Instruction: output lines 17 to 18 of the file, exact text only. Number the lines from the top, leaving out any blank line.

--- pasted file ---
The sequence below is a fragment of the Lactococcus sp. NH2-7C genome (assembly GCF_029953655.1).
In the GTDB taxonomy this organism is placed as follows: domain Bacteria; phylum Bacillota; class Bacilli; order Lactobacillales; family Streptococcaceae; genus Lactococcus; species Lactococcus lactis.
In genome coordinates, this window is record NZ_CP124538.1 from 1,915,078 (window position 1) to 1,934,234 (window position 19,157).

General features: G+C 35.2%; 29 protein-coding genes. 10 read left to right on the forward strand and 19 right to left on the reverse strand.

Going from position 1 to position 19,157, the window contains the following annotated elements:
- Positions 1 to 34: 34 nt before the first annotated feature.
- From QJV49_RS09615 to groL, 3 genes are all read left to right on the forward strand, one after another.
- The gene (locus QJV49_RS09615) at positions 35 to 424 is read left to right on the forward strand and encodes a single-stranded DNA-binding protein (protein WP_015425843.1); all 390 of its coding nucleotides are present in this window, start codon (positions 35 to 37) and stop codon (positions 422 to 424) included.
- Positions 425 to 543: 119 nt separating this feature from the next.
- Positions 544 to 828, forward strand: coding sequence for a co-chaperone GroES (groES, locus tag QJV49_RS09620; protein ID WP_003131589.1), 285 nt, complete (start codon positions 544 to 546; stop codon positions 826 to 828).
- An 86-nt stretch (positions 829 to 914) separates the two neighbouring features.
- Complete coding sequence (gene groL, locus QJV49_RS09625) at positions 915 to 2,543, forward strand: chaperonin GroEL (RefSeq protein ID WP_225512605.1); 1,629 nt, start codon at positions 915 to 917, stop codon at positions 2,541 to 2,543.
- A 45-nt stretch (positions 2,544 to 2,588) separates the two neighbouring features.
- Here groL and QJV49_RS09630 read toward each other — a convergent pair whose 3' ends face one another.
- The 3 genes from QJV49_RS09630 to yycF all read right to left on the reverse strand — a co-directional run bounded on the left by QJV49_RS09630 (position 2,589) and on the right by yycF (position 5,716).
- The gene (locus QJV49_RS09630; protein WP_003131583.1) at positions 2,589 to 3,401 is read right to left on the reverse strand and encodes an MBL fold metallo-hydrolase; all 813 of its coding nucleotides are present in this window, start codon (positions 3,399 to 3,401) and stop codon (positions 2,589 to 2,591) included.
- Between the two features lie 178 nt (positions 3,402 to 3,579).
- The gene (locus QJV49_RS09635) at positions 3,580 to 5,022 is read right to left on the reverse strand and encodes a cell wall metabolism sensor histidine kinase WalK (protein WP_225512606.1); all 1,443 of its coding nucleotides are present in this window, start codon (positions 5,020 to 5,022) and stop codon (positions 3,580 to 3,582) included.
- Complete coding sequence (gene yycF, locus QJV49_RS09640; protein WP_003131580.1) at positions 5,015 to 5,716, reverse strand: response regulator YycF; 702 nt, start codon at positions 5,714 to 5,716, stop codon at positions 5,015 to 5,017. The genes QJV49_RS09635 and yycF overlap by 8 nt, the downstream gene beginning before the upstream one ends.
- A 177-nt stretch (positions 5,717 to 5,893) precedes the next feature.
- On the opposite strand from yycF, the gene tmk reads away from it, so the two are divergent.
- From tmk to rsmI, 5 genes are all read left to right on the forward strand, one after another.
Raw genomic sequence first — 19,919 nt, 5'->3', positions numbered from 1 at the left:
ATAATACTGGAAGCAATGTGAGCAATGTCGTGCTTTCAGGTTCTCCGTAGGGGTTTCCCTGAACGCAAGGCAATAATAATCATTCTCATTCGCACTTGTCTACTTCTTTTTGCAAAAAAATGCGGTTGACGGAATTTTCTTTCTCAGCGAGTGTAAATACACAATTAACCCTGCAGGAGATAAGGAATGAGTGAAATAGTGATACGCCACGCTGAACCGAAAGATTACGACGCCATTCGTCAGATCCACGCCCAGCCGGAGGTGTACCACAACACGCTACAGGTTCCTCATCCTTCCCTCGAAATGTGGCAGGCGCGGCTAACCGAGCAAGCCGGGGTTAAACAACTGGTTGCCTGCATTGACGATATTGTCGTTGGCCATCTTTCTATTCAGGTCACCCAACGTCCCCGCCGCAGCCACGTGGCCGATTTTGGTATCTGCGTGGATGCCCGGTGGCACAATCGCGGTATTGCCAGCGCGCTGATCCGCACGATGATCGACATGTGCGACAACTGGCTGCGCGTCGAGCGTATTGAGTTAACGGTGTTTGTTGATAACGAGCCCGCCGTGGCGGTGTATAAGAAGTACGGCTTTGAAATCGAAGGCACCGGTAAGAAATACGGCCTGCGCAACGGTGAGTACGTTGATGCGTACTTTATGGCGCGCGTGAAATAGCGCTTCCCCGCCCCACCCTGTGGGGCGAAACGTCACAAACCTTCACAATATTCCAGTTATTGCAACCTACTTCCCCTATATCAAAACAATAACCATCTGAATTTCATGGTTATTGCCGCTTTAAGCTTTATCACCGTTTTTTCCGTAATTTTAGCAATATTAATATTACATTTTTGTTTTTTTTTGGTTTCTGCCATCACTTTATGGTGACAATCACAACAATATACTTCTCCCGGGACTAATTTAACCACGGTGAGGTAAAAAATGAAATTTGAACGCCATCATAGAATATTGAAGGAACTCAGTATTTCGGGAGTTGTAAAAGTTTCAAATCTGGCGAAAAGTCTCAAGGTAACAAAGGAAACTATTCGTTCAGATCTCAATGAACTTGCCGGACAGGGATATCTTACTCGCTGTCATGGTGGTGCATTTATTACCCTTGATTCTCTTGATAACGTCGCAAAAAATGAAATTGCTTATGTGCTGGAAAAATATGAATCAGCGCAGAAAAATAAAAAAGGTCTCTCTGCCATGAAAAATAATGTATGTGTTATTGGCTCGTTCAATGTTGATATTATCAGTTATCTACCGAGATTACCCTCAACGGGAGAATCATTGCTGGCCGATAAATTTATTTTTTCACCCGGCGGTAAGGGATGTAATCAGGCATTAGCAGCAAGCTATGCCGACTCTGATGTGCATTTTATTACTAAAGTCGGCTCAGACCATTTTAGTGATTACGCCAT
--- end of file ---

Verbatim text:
- Between the two features lie 178 nt (positions 3,402 to 3,579).
- The gene (locus QJV49_RS09635) at positions 3,580 to 5,022 is read right to left on the reverse strand and encodes a cell wall metabolism sensor histidine kinase WalK (protein WP_225512606.1); all 1,443 of its coding nucleotides are present in this window, start codon (positions 5,020 to 5,022) and stop codon (positions 3,580 to 3,582) included.